Phil Ochs was a man before his time. He was also a man of his time. Ultimately, though, time was simply something Phil Ochs ran out of.
He wanted to be Che Guevara, he wanted to be Elvis Presley, he would have settled for being Bob Dylan. One thing he could never do was just be happy being Phil Ochs.
When people talk about the 60s, and what the decade did to change the world, Phil is rarely even so much as a footnote to an era in which he contributed so much to the changes that went on that it ended up killing him.
In a time when the term “Liberal” was used as much as an insult as a compliment, Phil went far beyond the 10 degrees left of center that Liberals liked to believed they occupied, and never once took a single step towards the 10 degrees right of center where they always ended up.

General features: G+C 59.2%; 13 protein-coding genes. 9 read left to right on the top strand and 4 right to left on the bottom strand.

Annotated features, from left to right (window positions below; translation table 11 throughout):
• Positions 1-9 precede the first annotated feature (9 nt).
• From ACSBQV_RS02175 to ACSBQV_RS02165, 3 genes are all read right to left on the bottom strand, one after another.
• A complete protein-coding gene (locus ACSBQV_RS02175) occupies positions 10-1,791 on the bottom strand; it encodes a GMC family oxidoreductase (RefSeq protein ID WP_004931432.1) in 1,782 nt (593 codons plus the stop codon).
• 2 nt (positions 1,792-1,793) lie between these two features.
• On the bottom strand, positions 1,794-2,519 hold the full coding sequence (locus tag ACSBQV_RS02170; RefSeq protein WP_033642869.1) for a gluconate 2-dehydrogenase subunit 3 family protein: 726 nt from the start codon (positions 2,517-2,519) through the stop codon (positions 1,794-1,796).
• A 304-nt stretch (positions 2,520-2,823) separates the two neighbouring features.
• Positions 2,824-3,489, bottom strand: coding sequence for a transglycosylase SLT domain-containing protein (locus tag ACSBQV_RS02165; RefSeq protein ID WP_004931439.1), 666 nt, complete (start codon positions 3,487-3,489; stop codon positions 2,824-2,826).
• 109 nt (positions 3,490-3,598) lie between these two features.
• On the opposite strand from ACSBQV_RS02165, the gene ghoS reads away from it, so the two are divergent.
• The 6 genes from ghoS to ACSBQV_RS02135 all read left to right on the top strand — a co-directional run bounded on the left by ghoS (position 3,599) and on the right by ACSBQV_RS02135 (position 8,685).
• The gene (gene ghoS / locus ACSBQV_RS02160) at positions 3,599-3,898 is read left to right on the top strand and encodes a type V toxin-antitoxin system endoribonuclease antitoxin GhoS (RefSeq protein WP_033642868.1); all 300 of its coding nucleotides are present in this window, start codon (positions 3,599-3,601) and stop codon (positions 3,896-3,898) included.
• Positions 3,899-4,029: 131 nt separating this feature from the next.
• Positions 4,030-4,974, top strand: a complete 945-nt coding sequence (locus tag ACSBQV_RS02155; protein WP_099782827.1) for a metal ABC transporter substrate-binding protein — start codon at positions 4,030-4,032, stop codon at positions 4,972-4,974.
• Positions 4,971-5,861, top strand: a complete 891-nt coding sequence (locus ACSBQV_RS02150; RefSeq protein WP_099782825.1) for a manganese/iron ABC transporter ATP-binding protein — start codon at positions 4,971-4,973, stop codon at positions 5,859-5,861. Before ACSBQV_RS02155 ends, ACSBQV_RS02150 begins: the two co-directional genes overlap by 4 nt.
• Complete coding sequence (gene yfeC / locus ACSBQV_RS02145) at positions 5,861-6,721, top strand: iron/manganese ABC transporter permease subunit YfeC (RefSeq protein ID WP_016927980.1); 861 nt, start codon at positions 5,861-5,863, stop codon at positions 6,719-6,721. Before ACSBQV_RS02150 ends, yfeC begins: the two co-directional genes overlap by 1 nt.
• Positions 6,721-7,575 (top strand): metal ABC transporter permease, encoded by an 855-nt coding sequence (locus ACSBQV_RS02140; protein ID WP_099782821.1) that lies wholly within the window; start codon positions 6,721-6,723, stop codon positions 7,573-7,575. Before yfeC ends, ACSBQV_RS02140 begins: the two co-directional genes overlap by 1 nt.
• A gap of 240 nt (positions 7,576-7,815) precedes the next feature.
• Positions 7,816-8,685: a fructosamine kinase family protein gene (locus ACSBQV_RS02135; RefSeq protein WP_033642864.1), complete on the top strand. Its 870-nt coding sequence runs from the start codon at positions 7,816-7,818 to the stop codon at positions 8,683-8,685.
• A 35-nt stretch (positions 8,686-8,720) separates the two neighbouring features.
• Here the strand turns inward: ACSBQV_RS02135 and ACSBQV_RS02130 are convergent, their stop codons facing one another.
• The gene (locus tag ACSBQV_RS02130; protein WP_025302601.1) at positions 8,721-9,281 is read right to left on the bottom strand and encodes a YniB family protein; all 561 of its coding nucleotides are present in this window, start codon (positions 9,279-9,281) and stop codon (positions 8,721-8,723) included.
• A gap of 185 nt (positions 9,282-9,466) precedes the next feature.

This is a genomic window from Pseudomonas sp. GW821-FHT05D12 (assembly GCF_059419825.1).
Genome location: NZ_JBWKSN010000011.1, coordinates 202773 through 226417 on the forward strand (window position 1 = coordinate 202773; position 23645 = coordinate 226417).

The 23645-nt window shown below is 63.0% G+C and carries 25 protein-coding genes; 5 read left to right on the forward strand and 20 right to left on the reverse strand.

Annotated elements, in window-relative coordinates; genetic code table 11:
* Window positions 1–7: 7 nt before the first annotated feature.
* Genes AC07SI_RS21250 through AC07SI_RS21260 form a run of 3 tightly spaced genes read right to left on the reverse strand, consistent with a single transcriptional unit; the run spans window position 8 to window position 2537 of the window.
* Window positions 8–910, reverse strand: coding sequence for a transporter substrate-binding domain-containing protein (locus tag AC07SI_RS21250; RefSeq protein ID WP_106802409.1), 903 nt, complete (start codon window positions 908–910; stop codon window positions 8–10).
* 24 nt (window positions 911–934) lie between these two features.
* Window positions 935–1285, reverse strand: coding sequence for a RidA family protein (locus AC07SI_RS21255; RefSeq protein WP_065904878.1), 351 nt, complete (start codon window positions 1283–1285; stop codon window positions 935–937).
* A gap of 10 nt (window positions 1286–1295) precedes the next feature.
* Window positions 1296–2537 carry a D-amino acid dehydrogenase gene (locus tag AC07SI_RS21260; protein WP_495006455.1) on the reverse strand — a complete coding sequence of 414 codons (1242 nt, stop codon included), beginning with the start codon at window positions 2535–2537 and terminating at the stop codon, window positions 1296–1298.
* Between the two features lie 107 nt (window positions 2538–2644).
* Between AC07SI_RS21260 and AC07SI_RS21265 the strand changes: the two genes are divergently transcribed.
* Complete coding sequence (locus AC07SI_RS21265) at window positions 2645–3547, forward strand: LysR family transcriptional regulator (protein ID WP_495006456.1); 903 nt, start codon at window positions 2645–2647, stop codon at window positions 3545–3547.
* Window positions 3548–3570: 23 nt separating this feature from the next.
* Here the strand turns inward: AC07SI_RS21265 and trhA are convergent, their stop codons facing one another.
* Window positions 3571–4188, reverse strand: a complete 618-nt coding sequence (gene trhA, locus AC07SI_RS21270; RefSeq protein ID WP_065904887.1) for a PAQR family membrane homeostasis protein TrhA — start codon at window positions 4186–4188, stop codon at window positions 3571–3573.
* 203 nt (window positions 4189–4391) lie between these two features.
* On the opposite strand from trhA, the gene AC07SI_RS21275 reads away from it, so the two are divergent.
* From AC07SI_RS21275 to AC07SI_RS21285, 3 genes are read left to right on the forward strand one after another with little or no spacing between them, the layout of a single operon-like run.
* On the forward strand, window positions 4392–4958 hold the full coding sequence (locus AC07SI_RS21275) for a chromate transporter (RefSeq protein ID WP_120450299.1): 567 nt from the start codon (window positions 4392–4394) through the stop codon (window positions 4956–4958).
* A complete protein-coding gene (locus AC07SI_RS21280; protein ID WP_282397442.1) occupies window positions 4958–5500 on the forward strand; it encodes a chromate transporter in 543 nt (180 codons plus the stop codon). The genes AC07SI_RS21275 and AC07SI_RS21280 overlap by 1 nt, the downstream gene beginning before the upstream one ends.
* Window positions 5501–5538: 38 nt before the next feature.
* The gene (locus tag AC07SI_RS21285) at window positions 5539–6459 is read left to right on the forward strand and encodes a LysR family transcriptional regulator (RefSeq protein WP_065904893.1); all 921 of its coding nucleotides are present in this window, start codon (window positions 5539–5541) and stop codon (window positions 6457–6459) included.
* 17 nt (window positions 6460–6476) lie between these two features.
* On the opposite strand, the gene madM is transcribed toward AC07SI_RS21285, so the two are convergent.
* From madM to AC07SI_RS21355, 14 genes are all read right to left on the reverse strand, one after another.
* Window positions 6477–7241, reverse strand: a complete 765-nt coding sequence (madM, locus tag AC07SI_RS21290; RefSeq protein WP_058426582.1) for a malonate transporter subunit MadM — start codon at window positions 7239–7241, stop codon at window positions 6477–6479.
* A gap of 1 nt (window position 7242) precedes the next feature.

Beligerently uncompromising, Phil desperately tried to make the world a better place long after most had given up on the cause. That those who held the power to effect change chose not to exiled Phil to a place from which he would never return.
On April 9th 1976, consumed with self doubt and despair at the world he so desperately wanted more for, Phil Ochs hanged himself at the age of 35.
Without even a hint of irony, the media reported his death far more readily than they ever did his life. The FBI continued to believe Phil Ochs a threat to the President long after he stopped being a threat even to himself, confirming Phil’s long held belief that they were monitoring his every move.
Had Phil known the impact his legacy would have, even 40 years after his death, perhaps he’d have given himself another chance. We’ll never know.
God help the troubadour who tries to be star.